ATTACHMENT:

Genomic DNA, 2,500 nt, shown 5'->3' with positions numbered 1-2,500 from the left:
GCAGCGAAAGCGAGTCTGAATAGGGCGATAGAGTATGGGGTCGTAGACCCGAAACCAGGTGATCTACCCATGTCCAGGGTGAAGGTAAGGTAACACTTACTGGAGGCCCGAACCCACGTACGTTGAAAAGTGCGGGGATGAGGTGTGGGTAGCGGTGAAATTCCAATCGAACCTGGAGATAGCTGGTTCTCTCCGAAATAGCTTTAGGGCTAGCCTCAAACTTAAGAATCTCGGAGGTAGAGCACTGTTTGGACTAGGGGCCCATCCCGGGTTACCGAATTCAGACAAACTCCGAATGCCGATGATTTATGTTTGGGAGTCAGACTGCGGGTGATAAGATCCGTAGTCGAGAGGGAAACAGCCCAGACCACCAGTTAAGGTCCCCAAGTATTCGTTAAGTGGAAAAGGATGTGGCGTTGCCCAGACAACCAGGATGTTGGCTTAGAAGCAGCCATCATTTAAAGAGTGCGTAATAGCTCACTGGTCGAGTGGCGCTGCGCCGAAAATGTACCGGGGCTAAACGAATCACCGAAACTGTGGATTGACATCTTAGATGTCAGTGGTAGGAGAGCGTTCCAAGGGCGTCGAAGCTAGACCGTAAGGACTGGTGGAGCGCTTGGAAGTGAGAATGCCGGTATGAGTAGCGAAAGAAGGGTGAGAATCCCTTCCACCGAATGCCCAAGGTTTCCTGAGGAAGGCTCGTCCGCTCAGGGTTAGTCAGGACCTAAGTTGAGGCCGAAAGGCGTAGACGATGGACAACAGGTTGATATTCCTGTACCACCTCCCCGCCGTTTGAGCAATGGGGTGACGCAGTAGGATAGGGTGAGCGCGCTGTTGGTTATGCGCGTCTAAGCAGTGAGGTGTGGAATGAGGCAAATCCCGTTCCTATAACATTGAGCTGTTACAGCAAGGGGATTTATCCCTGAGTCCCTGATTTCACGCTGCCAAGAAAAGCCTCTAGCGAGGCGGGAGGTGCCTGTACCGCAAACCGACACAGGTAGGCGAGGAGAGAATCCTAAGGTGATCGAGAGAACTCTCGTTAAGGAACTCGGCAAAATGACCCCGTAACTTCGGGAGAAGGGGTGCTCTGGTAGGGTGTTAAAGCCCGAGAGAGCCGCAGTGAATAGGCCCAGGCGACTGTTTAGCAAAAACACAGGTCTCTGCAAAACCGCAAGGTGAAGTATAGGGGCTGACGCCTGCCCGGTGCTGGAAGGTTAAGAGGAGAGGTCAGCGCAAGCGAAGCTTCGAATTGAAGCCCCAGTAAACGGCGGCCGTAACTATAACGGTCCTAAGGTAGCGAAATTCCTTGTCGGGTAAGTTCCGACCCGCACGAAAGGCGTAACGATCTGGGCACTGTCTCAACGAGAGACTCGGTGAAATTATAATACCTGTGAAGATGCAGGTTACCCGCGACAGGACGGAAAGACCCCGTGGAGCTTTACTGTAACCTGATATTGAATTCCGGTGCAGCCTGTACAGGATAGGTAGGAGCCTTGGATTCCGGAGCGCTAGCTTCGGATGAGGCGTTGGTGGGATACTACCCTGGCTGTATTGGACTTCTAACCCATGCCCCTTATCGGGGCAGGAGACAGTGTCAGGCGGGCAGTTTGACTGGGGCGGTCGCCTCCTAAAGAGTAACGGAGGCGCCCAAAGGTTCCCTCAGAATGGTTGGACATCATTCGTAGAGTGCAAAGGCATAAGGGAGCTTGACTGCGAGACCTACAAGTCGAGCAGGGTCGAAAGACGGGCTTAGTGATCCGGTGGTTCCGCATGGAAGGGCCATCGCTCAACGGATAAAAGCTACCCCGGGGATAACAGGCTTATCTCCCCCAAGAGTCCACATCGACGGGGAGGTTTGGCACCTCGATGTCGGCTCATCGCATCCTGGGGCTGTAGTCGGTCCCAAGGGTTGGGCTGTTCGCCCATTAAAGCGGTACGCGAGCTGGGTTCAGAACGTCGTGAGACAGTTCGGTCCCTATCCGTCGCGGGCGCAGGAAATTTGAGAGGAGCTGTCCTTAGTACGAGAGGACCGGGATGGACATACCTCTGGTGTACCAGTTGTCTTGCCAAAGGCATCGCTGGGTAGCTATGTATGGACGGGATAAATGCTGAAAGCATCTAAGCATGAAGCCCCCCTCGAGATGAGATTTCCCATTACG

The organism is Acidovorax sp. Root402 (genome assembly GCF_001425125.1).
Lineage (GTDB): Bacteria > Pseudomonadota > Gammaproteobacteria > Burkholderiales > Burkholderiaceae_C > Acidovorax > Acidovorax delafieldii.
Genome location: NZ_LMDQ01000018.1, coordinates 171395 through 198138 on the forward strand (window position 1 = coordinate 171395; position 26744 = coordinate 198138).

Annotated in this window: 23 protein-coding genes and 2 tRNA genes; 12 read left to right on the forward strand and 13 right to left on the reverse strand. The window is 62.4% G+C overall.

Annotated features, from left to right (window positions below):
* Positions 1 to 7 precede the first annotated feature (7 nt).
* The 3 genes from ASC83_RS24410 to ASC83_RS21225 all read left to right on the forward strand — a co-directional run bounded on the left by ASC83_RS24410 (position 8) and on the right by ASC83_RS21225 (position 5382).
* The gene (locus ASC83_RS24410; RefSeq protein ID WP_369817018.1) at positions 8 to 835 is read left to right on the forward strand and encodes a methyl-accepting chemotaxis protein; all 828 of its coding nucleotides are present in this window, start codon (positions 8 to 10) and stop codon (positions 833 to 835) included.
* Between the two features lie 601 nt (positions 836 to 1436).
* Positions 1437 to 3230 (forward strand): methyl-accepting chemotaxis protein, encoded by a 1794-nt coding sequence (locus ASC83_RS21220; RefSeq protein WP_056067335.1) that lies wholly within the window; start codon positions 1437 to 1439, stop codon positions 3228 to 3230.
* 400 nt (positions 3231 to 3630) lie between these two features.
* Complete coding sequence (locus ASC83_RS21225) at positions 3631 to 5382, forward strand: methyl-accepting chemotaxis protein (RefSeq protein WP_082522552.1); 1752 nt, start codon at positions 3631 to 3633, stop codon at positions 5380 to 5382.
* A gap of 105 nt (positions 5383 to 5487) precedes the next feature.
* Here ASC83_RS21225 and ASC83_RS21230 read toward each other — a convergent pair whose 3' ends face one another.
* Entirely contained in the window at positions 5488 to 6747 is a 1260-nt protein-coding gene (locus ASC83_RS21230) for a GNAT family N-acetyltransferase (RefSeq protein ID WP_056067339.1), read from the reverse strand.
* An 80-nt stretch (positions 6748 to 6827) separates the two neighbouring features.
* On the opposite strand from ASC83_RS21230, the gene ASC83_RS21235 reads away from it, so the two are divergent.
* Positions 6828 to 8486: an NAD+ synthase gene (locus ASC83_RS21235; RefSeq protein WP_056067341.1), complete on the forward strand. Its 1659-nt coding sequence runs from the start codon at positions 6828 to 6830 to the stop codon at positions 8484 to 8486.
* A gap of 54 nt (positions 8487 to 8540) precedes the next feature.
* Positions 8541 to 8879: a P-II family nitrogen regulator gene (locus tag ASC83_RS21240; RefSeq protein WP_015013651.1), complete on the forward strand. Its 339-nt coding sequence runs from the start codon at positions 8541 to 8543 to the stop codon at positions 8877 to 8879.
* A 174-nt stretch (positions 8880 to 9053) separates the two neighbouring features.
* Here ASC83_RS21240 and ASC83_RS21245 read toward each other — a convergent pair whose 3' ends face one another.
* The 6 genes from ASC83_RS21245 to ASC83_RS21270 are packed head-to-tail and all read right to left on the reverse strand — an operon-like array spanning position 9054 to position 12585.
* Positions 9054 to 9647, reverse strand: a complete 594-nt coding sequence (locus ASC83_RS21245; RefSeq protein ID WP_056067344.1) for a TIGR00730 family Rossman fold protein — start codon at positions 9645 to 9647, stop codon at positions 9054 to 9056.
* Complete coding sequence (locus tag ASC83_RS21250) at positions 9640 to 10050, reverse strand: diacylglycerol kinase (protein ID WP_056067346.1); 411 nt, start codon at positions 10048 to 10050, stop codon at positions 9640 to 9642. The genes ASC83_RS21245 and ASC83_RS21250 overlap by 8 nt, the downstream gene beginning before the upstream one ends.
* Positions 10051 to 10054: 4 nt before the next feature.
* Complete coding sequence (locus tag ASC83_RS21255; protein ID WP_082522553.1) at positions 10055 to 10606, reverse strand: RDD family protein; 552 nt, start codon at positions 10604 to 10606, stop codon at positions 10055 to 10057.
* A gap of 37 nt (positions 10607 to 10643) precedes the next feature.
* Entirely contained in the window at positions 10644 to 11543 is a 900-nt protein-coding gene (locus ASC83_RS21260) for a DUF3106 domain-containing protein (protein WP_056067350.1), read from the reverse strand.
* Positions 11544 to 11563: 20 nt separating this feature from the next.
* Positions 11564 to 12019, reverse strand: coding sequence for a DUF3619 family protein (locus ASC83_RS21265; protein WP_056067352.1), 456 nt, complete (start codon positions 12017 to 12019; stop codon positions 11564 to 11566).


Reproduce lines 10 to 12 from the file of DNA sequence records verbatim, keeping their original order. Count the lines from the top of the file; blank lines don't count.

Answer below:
* The gene (locus ASC83_RS24410; RefSeq protein ID WP_369817018.1) at positions 8 to 835 is read left to right on the forward strand and encodes a methyl-accepting chemotaxis protein; all 828 of its coding nucleotides are present in this window, start codon (positions 8 to 10) and stop codon (positions 833 to 835) included.
* Between the two features lie 601 nt (positions 836 to 1436).
* Positions 1437 to 3230 (forward strand): methyl-accepting chemotaxis protein, encoded by a 1794-nt coding sequence (locus ASC83_RS21220; RefSeq protein WP_056067335.1) that lies wholly within the window; start codon positions 1437 to 1439, stop codon positions 3228 to 3230.